Savannah Sparrows Changing Tunes Partly to Attract Females: Study
A new study finds that male savannah sparrows are changing their tunes, as a result of cultural evolution.
Researchers from Canada and the United States have found that the song of male savannah sparrows (Passerculus sandwichiensis) has changed drastically in the last 30 years (from 1980 to 2011), partly to attract the females.
For their study, the research team used sonograms to record songs of the male sparrows, living on Kent Island, N.B., in the Bay of Fundy, each breeding season for over 30 years. Male sparrows sing only one song type that consists of several parts. They learn the songs in their first year from their fathers or older male birds and continue to sing the same for the rest of their lives.
Although the birds sing the same verses and the sounds appear similar, each male sparrow has his own unique sound, said the researchers.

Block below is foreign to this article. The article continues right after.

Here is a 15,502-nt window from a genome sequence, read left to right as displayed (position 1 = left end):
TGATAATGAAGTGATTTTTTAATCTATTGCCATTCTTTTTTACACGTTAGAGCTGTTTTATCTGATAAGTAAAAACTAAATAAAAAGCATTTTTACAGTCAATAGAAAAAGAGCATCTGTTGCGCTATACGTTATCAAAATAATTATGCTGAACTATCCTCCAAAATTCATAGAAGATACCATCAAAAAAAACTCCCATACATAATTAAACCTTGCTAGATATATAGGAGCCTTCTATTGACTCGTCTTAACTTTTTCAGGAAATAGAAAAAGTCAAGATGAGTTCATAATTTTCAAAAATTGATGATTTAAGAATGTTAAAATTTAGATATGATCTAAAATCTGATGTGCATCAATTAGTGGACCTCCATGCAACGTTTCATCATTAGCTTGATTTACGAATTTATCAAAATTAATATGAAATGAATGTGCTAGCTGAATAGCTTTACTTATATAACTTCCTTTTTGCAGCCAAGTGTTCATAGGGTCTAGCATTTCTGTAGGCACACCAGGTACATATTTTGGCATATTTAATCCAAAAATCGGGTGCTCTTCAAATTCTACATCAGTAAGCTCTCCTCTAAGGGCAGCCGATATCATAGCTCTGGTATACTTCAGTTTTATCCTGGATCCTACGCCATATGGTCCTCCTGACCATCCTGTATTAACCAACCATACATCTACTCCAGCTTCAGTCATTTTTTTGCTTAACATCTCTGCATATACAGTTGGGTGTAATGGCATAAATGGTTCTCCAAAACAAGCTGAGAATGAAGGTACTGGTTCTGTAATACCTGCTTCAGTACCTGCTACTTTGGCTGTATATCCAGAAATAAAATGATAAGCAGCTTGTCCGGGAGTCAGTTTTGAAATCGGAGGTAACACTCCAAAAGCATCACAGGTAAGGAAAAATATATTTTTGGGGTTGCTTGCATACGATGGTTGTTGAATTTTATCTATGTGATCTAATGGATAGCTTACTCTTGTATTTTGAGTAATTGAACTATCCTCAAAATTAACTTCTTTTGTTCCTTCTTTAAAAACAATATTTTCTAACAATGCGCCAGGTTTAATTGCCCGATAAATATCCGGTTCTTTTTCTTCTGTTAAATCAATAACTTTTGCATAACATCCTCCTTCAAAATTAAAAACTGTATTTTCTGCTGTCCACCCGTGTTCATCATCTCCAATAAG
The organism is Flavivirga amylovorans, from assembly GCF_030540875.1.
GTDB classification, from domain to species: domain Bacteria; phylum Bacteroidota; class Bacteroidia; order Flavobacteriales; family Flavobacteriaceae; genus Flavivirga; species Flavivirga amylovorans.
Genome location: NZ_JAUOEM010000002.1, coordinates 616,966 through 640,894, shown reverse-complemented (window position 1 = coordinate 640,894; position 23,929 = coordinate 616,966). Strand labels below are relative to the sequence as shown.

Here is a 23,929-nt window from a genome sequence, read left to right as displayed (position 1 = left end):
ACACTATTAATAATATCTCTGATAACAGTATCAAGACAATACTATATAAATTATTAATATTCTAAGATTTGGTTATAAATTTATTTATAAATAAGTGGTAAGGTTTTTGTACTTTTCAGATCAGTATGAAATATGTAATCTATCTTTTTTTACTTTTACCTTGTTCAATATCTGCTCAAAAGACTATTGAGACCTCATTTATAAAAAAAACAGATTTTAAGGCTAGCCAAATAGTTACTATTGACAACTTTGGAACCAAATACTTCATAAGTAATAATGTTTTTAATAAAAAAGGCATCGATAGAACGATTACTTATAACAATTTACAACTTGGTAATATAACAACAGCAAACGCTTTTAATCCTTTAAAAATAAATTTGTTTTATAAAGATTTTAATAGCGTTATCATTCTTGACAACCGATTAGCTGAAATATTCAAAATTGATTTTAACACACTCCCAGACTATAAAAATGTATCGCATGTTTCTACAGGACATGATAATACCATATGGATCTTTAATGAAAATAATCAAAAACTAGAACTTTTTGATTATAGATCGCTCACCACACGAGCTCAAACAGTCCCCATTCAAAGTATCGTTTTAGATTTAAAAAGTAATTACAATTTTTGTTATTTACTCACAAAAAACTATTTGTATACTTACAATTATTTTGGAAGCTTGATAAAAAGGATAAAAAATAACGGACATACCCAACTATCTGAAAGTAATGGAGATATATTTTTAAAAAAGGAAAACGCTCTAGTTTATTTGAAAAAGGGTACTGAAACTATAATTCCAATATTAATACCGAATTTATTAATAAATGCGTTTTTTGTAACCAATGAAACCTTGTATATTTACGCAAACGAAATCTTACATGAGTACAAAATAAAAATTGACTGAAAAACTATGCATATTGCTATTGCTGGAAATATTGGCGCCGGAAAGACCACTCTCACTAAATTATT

The research team noticed that the song has three primary elements. The first element identifies that the bird is a savannah sparrow, the second identifies which individual is singing, and the third component is used by females to assess males. Based on their analyses, the researchers found that the introductory notes of the songs had remained consistent for the last 30 years, but the sparrows had added a series of clicks to the middle of their songs. They also discovered that the ending trill (once long and high-frequency) has been changed to a shorter and lower frequency, as the males with shorter trills had higher reproductive success.
"The change is the result of cultural transmission of different song elements through many generations," Ryan Norris, Integrative biology professor from University of Guelph, Canada, said in a statement. "If you listen to how people used to talk in the 1890s and how we talk today, you would notice major differences, and this is the result of shifts in culture or the popularity of certain forms," he said. "The change in sparrow songs over time has occurred much the same way."
The details of the study appear in the January 2013 issue of Animal Behaviour.